society, particularly in his fiction. The Storyteller (1987) is a novel
about an indigenous tribe, the Machiguenga in the Amazon, whose individual
units are solely connected to one another by a storyteller who goes from
settlement to settlement and speaks for countless hours to an attentive and
reverent audience about what he has seen in his travels.

Vargas Llosa has been called
the architect of contemporary Latin American literature. This title seeks to
recognize the literary revolution he brought about both formally and
thematically. This twofold achievement is best exemplified by
Conversation in “The Cathedral”, the author’s most ambitious work from a formal perspective, and his personal
favorite, as he points out in the prologue. This novel reconstructs Odria’s
Peru, through a conversation between the son of a now ruined politician and his
former chauffeur that evokes an infernal existence. This conversation takes
place at a bar, “The Cathedral,”
where the lowest stratum of society congregates, in the heart of the inferno
that was Odria’s Lima. Vargas Llosa has described the structure of the novel as
that of a column into which other stories enter and from which they exit at
different points.

Vargas Llosa’s most recent
work, The Dream of the Celt (2010),
is another heavily politically-charged historical novel based on the life of Roger
Casement, a British diplomat, which exposed the terrible treatment of
native workers in the Congo by the Belgian government. The British
then sent Casement investigate the situation of Indians working in the
extraction of rubber in the Amazon in the region of Putumayo, on the border
between
Colombia and
Peru. In this novel Vargas Llosa continues his untiring defense of the Amazon
jungle, which he began with his second novel, The Green House (1966); this novel won him the prestigious Romulo
Gallegos International Novel Prize.
These
are only a few of the reasons why he is one the most influential literary
figures both in and outside Latin America.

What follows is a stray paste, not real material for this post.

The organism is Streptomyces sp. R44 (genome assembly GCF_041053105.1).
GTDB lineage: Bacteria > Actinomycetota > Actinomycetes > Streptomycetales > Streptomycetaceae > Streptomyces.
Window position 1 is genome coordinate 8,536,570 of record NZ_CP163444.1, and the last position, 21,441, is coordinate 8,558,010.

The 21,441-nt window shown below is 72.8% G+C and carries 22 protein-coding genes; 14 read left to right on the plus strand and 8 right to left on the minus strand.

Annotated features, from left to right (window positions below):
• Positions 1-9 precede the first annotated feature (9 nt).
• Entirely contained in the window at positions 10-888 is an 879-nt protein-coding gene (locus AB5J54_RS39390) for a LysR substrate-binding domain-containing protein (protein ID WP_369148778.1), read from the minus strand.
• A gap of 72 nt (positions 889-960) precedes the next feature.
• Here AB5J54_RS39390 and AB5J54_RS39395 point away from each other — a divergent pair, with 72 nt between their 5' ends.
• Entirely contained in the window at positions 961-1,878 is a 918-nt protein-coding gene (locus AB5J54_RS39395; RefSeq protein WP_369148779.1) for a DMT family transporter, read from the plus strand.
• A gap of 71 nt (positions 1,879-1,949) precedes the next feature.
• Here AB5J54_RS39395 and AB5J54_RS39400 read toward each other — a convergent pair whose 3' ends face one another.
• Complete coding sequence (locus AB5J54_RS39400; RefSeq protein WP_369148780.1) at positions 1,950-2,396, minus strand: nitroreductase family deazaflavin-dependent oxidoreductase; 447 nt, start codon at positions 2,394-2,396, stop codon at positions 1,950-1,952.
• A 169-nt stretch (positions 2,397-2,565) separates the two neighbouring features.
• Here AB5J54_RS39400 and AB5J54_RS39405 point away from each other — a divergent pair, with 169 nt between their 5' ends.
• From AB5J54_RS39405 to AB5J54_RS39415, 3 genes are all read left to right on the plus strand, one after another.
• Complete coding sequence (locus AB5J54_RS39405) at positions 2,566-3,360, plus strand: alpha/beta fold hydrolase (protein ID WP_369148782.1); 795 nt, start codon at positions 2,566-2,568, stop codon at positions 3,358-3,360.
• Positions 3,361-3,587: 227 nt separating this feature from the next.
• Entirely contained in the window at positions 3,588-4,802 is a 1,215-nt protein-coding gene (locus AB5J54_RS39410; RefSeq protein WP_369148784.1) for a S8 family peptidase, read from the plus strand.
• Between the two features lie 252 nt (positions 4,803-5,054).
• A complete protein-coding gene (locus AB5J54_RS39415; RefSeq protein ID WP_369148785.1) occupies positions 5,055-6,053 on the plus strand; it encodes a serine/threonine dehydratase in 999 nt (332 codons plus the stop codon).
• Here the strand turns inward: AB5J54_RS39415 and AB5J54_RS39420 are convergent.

From an
ideological perspective, Vargas Llosa has been one of the most outspoken voices
for human rights both in and outside Latin America. Although he has written
many articles and essays as well as delivered many speeches defending human
freedom, it is through his fiction that he has gotten his message across more
effectively. This irony embodies the thesis of A Writer’s Reality, which is that literature, whose source and
center is human experience, can communicate fundamental human truths more
effectively than rhetoric.

This is the faith
of our Nobel laureate: in solving humanity’s problems literature can play a
role that is more important and effective than that played by politics. Thus,
the Swedish Academy could have not made a better decision than giving Vargas
Llosa the Nobel Prize in Literature.

Miguel Alejandro Valerio holds a Bachelor of Arts in Philosophy and
a Master of Arts in Spanish and Latin America Literature from St. John’s
University, New York. His poetry and literary criticism has appeared in
Spanish, Italian and English language literary journals in the United States
and Latin America. He had the tremendous pleasure of meeting Mario Vargas Llosa
three days before he was awarded the Nobel Prize in Literature. On that
occasion he told the Nobel laureate: “I hope they give you the Nobel soon.”  

Miguel Alejandro Valerio holds a Bachelor of Arts in Philosophy and a Master of Arts in Spanish and Latin America Literature from St. John’s University, New York. His poetry and...